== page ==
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The Least We Deserve is a Firing Squad

A firing squad is as amoral as any other form of capital punishment, but at least it is honest, and at least it is swift.

Image of cell as South Carolina votes to reinstate firing squads
Fox Carolina News

Earlier this week, South Carolina Governor Henry McMaster signed a bill that would force death row inmates to choose between two methods of death: either the electric chair or a firing squad.

The bill is an open attempt to restore the state’s ability to kill, which for years has been stymied by the nationwide shortage of lethal injection drugs. That shortage is driven by several factors, the simplest being that American drug companies have realized that the potential profits from a murder drug do not outweigh the bad PR that making a murder drug would bring. Several states have attempted to use other drugs, and have received support from the courts; in 2015, the Supreme Court approved the continued use of a drug called midazolam even after it was responsible for several botched executions, including one that caused its victim to writhe and gag for 43 minutes before dying.

The cruel irony of our current system of institutionalized murder is that lethal injection was designed and popularized as a more “humane” way of ending a life. It transforms the violent act of murder into something resembling a medical procedure, one done with a minimum of sound and fury, dispassionately, behind closed doors in small hot rooms that only a select few ever have to bear entering. A person lies on a bed, a tube running into their arm. If everything goes as planned, they make only small movements and gasp, and then they are dead, and “justice” is done.

Journalist Elizabeth Bruenig, after witnessing a federal execution in 2020, wrote in the New York Times that capital punishment is “too absolute a penalty for a trial process so utterly limited… both arbitrary and prone to bias.” This is true. But the methods that we use only serve to reinforce this system, to convince people that the end result of a death sentence is justice and not murder, that a human being who has committed terrible transgressions is being quietly put down, and not killed with the same violence and depravity that they allegedly exhibited in life.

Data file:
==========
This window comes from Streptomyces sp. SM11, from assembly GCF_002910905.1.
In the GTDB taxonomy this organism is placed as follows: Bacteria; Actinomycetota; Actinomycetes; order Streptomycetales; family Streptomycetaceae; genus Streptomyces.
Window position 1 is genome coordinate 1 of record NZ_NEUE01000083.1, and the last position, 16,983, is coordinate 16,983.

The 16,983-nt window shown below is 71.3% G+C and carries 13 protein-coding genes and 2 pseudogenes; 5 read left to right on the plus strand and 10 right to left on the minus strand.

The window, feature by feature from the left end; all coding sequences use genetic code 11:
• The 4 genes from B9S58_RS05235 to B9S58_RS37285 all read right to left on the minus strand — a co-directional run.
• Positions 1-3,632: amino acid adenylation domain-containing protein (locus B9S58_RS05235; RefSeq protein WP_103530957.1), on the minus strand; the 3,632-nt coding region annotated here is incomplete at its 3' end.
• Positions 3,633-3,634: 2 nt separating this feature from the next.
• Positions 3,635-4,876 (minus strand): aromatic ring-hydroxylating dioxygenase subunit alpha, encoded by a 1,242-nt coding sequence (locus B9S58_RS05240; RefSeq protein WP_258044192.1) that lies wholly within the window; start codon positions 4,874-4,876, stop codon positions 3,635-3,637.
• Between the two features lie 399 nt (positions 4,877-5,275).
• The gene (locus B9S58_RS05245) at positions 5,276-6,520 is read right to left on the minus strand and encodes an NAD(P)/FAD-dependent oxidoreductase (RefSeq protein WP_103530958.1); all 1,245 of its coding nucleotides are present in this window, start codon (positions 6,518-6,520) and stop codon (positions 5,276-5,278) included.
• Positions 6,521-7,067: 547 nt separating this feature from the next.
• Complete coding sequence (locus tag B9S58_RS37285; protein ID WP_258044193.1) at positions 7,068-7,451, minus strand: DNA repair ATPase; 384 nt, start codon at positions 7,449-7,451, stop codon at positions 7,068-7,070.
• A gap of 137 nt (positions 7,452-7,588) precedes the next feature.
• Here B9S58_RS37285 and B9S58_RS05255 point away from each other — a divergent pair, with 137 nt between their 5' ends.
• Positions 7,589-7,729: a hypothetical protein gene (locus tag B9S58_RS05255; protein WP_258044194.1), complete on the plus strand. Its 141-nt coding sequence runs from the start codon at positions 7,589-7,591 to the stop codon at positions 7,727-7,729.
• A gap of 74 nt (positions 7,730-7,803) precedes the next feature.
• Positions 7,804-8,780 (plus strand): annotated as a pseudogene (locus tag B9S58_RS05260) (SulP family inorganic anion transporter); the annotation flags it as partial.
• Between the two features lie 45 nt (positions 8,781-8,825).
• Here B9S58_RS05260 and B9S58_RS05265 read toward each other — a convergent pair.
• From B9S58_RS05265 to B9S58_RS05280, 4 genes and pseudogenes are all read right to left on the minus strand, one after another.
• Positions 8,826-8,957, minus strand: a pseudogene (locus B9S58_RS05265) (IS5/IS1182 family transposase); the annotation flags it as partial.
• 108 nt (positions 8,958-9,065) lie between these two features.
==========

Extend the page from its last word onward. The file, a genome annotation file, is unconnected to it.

I have seen enough death in my life to know that it is never dignified. Bodies bleed and rot, abandoning nearly all recognizable humanity the moment a person’s consciousness has fled. The only thing you can hope for is that death is swift. Lethal injection is not swift but it is silent, insulting its victims by the absence of any spectacle in what is being done to them. I say this not to advocate for more death, but to explain that moving from hangings and shootings and beheadings did nothing to civilize us as a society. It only served to mask the clear moral injustice of a faceless state taking the life of an individual.

Which brings us to a bullet. A firing squad is as amoral as any other form of capital punishment, but at least it is honest, and at least it is swift. It also appears to be far more humane: Sonia Sotomayor, arguing fiercely for an inmate’s right to choose the firing squad in 2017, noted that execution by gun has never failed to kill, while lethal injection is responsible for botching 7 percent of all the murders it has committed since 1890. The last use of a firing squad for a state execution in the United States was in 2010, when Ronnie Lee Gardner was shot by five correctional officers with .30 caliber Winchester rifles in the state of Utah. A .30-30 round is a large bullet, roughly the size of a fat pencil eraser, or a bit narrower than the tip of your pinky finger. When it impacts flesh, it fragments and tumbles, pulverizing whatever vital organ it is aimed at. In the case of a firing squad, this is always the heart. In 2010, the death squad fired four bullets; one shooter’s gun held a blank, to ensure that the burden of guilt was shared among all five men. Gardner was declared dead just two minutes later. The near-total drop in blood pressure that follows a massive trauma to the heart means it’s unlikely he was conscious, aware or in pain for much more than a few seconds of that time.

This means that McMaster’s bill is a perfect example of the strange, hypocritical broken clock of Republican policy. The bill is monstrous, because its only purpose is to expand the state’s ability to kill. It is not monstrous, as many seem to think, because it proposes ending lives with a bullet. The injustice of the death penalty is that it allows the state to end a life. The state cannot be held responsible for murder in the way that an individual can; there is no punishment that can be leveled or restitution that can be demanded from it that even approaches justice for that crime. The system of capital punishment is built on this principle, of sheltering the people responsible for death from all consequences of ordering it. How many juries would sentence someone to death if they knew they would have to carry out the act itself? How many governors would pass such a bill if they knew they would have to pull a trigger?

My only hope, to this end, is that any widespread reintroduction of the firing squad will change public opinion of the death penalty, which 54 percent of Americans still think is morally acceptable. I hope that its very clear violence will force us as a society to reckon with what we do to the people we condemn to die. And if Republicans’ thirst for blood over-corrects so much that it gives some of those people the choice of a cleaner death, so be it. In the absence of justice, a bullet is the least we can give.